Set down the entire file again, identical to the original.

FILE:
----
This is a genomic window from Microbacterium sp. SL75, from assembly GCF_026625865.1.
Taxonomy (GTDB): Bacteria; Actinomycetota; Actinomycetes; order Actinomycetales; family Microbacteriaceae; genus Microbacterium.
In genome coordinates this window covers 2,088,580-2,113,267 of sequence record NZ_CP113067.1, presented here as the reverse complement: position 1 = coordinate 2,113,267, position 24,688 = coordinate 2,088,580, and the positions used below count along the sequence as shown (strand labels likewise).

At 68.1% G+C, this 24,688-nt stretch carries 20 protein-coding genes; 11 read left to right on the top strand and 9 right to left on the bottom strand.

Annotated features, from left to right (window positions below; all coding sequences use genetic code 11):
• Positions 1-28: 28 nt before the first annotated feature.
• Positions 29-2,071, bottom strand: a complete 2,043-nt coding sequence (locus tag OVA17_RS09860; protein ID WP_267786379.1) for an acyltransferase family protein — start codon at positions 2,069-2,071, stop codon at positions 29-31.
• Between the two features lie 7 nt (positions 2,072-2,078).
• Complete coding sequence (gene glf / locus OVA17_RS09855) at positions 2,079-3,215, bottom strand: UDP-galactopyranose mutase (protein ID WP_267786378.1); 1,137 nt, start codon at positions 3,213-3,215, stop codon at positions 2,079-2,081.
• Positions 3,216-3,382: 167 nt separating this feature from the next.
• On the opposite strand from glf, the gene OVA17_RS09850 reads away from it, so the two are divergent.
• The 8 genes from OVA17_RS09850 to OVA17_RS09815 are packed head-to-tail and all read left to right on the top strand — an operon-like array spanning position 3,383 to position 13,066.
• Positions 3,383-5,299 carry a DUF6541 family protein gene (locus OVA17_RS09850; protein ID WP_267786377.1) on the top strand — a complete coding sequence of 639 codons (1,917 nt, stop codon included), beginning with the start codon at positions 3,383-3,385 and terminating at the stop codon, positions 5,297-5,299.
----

This is a genomic window from Microbacterium sp. SL75, from assembly GCF_026625865.1.
Taxonomy (GTDB): Bacteria; Actinomycetota; Actinomycetes; order Actinomycetales; family Microbacteriaceae; genus Microbacterium.
In genome coordinates this window covers 2,088,580-2,113,267 of sequence record NZ_CP113067.1, presented here as the reverse complement: position 1 = coordinate 2,113,267, position 24,688 = coordinate 2,088,580, and the positions used below count along the sequence as shown (strand labels likewise).

At 68.1% G+C, this 24,688-nt stretch carries 20 protein-coding genes; 11 read left to right on the top strand and 9 right to left on the bottom strand.

Annotated features, from left to right (window positions below; all coding sequences use genetic code 11):
• Positions 1-28: 28 nt before the first annotated feature.
• Positions 29-2,071, bottom strand: a complete 2,043-nt coding sequence (locus tag OVA17_RS09860; protein ID WP_267786379.1) for an acyltransferase family protein — start codon at positions 2,069-2,071, stop codon at positions 29-31.
• Between the two features lie 7 nt (positions 2,072-2,078).
• Complete coding sequence (gene glf / locus OVA17_RS09855) at positions 2,079-3,215, bottom strand: UDP-galactopyranose mutase (protein ID WP_267786378.1); 1,137 nt, start codon at positions 3,213-3,215, stop codon at positions 2,079-2,081.
• Positions 3,216-3,382: 167 nt separating this feature from the next.
• On the opposite strand from glf, the gene OVA17_RS09850 reads away from it, so the two are divergent.
• The 8 genes from OVA17_RS09850 to OVA17_RS09815 are packed head-to-tail and all read left to right on the top strand — an operon-like array spanning position 3,383 to position 13,066.
• Positions 3,383-5,299 carry a DUF6541 family protein gene (locus OVA17_RS09850; protein ID WP_267786377.1) on the top strand — a complete coding sequence of 639 codons (1,917 nt, stop codon included), beginning with the start codon at positions 3,383-3,385 and terminating at the stop codon, positions 5,297-5,299.